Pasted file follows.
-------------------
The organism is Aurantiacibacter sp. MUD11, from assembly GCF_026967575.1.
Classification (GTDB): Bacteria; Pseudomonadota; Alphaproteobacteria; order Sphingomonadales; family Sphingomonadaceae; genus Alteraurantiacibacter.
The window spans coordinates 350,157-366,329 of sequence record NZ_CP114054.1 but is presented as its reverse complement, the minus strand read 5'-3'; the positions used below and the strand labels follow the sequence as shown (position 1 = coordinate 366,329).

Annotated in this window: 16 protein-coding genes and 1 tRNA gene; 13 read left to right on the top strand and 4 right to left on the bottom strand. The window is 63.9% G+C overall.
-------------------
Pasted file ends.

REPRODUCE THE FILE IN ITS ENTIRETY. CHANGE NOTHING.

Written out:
The organism is Aurantiacibacter sp. MUD11, from assembly GCF_026967575.1.
Classification (GTDB): Bacteria; Pseudomonadota; Alphaproteobacteria; order Sphingomonadales; family Sphingomonadaceae; genus Alteraurantiacibacter.
The window spans coordinates 350,157-366,329 of sequence record NZ_CP114054.1 but is presented as its reverse complement, the minus strand read 5'-3'; the positions used below and the strand labels follow the sequence as shown (position 1 = coordinate 366,329).

Annotated in this window: 16 protein-coding genes and 1 tRNA gene; 13 read left to right on the top strand and 4 right to left on the bottom strand. The window is 63.9% G+C overall.